to campagnolo back "in the day".

    marty
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  12. #12
    Senior Member ricohman's Avatar
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    I've got a set of Modolo Master and they stop very well. I would say they are the best brakes out of all my bikes next to the hydro discs on my MTB.
    They also work well in the rain.
    Maybe change up the pads before throwing them out.

  13. #13
    slow as I ever was Ex Pres's Avatar
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    Quote Originally Posted by Bob Barker View Post
    Suntour Superbe
    I can't believe no one else likes these. I have early 80's sets on 2 bikes with 2 different brands of pads, one nutted, one recessed, and they both stop better than any other single pivots I've tried.

  14. #14
    Senior Member melville's Avatar
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    Quote Originally Posted by BengeBoy View Post
    I have my '88 Tommasini back into fighting shape and love riding it except for the (truly scary) Modolo Speedy brakes. I think they are named "Speedy" because even after gripping them as hard as you can you are still traveling at a high rate of speed.

    I think new brake pads are in order (the ones on the bike are the originals, I think, and they're as hard as rocks). But I've been warned by a local expert that the brakes aren't going to be that good even after I'm done.

    Would I be better off finding some vintage Campy Record brakes and selling off the Modolos? I know I'd have to pay for the upgrade, but the rest of the bike is Campy Record, and if the Campys of the era were really that much better I would go ahead and go through the upgrade. Or are Campy Records of the era really not much better?

    I know I could just get new brake pads and try but thought I'd figure out if it is going to be worth the trouble...

    Thanks,
    BB
    Saw in your sig that you've got a Davidson. Sweet!

    My Modolos are on my Davidson, and having run them with Modolo levers and with Shimano 7401s (Aero, pre SLR) I concur with the others who recommend replacing the levers. The leverage ratio will change in your favor. One thing to watch for is that your calipers have beefier springs than that modern stuff. If you can remove the lever springs, if the levers you get are so equipped, you'll be better off. Also, it's better if the levers you get were intended for single pivot brakes--you'll get slightly better leverage.

    Now as it turns out, your Modolo levers are awesome when paired with cantilevers, as I've used them that way on a drop bar mountain bike, so don't throw them away!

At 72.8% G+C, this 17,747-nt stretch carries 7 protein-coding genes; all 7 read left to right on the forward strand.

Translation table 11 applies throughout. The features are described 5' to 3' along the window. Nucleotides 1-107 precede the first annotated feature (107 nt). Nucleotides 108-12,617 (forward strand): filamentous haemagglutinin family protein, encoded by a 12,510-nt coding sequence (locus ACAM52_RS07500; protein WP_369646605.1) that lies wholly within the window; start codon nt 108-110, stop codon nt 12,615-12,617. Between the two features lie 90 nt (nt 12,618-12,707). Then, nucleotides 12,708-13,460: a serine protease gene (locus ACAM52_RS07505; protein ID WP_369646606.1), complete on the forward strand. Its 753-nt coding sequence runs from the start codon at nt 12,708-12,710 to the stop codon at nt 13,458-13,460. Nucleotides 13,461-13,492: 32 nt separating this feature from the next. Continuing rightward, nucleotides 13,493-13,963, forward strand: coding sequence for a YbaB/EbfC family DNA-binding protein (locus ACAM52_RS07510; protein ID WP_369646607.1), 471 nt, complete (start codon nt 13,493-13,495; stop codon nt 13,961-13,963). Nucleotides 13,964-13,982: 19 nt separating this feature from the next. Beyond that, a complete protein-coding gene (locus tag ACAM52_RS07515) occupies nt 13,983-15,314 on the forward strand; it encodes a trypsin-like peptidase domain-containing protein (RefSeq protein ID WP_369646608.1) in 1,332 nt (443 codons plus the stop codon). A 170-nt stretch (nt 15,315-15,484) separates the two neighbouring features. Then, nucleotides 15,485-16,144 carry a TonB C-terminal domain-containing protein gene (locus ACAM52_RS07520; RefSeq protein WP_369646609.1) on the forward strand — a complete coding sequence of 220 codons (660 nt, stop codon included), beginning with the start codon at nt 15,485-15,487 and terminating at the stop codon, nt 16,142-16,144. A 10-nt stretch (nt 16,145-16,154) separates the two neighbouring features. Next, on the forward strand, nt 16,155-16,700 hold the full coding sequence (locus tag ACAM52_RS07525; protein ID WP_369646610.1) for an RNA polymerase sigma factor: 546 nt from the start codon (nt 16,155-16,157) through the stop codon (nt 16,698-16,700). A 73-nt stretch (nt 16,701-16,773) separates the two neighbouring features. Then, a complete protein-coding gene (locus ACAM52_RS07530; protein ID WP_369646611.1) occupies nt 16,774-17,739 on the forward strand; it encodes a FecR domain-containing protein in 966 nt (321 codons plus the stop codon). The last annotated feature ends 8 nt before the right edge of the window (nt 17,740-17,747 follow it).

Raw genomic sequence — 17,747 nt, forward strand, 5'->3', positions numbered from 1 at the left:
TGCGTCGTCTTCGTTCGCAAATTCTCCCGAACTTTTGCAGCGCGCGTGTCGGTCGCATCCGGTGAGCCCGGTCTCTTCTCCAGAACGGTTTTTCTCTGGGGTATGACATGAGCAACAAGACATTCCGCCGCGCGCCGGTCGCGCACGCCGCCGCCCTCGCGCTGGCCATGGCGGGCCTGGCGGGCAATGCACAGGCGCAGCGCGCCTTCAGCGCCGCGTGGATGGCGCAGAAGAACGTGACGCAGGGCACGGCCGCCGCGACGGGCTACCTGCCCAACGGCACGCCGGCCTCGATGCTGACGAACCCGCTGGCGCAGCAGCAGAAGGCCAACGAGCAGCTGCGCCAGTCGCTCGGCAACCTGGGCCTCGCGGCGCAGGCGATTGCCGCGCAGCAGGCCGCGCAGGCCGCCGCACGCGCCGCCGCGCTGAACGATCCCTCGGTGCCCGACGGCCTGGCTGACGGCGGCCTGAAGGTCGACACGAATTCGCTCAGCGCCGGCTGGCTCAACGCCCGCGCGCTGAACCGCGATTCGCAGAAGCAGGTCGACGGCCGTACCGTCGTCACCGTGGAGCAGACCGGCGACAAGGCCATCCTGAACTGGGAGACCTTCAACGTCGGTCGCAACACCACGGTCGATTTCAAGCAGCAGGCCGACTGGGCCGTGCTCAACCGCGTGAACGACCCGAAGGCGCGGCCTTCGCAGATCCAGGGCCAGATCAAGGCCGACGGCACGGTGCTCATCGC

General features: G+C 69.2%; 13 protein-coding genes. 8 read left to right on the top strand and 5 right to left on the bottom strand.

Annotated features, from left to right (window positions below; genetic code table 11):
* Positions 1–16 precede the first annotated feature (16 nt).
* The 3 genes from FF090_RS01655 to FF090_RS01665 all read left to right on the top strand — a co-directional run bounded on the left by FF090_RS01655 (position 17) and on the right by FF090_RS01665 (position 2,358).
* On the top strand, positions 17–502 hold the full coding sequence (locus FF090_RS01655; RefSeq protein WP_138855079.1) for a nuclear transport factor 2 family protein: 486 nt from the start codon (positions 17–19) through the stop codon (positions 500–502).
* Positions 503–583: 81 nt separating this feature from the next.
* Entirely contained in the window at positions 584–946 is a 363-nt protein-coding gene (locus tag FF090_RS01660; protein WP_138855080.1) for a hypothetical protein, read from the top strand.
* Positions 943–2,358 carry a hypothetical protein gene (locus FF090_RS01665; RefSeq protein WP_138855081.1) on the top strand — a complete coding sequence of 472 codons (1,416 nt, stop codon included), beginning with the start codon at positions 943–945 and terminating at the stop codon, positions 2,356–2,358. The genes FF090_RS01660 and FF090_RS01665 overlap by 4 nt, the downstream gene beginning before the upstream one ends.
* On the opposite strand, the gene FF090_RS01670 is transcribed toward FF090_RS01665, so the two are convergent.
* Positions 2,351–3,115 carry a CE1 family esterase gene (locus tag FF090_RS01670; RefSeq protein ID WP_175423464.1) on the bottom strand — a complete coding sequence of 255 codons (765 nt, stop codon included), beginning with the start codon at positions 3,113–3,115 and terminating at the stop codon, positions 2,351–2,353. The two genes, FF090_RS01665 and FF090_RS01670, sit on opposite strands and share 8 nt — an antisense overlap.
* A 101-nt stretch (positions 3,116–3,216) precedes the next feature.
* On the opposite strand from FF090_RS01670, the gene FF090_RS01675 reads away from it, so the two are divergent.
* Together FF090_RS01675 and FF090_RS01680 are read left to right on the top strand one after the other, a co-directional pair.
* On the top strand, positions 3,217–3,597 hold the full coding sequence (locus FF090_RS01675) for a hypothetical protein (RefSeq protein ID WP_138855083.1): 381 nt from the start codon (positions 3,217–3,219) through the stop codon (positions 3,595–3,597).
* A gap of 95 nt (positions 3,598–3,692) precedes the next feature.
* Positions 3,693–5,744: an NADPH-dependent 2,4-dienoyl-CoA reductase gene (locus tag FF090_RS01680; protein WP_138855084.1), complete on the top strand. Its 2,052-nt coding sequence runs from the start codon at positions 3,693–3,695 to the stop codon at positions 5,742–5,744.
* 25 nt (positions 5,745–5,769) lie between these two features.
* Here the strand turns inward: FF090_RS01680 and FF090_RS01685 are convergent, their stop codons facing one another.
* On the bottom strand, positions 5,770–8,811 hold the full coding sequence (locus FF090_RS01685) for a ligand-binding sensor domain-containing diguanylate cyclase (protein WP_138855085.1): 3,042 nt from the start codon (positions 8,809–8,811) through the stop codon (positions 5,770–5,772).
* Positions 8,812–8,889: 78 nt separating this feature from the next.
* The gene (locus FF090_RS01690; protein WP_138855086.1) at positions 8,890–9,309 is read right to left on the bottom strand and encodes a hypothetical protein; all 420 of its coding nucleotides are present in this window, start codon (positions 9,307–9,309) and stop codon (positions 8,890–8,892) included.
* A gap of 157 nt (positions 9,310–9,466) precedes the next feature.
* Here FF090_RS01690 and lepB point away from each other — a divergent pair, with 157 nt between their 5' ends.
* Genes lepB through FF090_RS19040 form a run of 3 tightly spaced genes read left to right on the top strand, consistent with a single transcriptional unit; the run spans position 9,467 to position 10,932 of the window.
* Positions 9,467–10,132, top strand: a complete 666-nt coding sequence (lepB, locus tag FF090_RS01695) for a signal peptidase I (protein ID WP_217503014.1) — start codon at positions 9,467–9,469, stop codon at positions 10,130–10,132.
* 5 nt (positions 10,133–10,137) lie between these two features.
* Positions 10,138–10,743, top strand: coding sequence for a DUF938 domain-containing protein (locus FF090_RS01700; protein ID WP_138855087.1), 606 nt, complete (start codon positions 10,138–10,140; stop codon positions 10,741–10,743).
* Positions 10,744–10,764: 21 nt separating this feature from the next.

It does help to keep in mind that before SLR and dual pivot, brakes were intended only to slow you down. That light effort stuff came out and suddenly people were wanting stopping from their brakes, whether it was a good idea or not (think of a tight peloton). So ride with a pre-SLR mindset and you should be fine.

  15. #15
    Senior Member ga_mueller's Avatar
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    Speedy+Shimano Aero Levers+New Cables = Pretty Good Stopping!



  16. #16
    Senior Member melville's Avatar
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    Quote Originally Posted by ga_mueller View Post
    Speedy+Shimano Aero Levers+New Cables = Pretty Good Stopping!


    Hey!

    You again! Someone resurrected an old thread you started where you were wondering what you had--now that I can see the fork crown, probably not an Impulse. More likely a Discovery (production) or Signature (custom). No telling that without measuring and having a geometry chart.

    Great choice on the respray--team colors at my house are red/yellow decals.

  17. #17
    Senior Member ga_mueller's Avatar
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    Quote Originally Posted by melville View Post
    More likely a Discovery (production) or Signature (custom)
    It's a Challenge. No respray!

  18. #18
    winning magazine junkie lofter's Avatar
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    master pros all the way!
    "dont worry charlie ,ive got an angle!!"

  19. #19
    Senior Member BengeBoy's Avatar
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    Hey, nice vintage Davidson!, and thanks, all, again, for the advice. I already put new cables on the Tommasini when I got it, so that's done. I like your idea of combining new levers + Kool Stop pads so I will have to give that a try. I really do enjoy riding the bike, so I do want to improve the braking.

    Here is some more Davidson connection -- when I bought the bike, I took it in to Elliott Bay Cycles because the headset was frozen when I got it and Bill Davidson was working that morning and spent nearly an hour going over the Tommasini with me. He stopped me from doing a bunch of stuff that he said really didn't need to be done, had the mechanics there do a few things I didn't feel comfortable doing (like fix the headset), gave me some great tips on how to do some of the work I did on my own, and advised me on some of the parts that I replaced. He also warned me at the time that I wasn't going to love the Speedy brakes....so, here I am, with a nicely restored bike, looking to get it to the next level.

    As I've posted here before, Bill's partner, Bob Freeman, is a big vintage bike fan and the shop in downtown Seattle is filled to the brim with interesting vintage bikes. Worth a visit.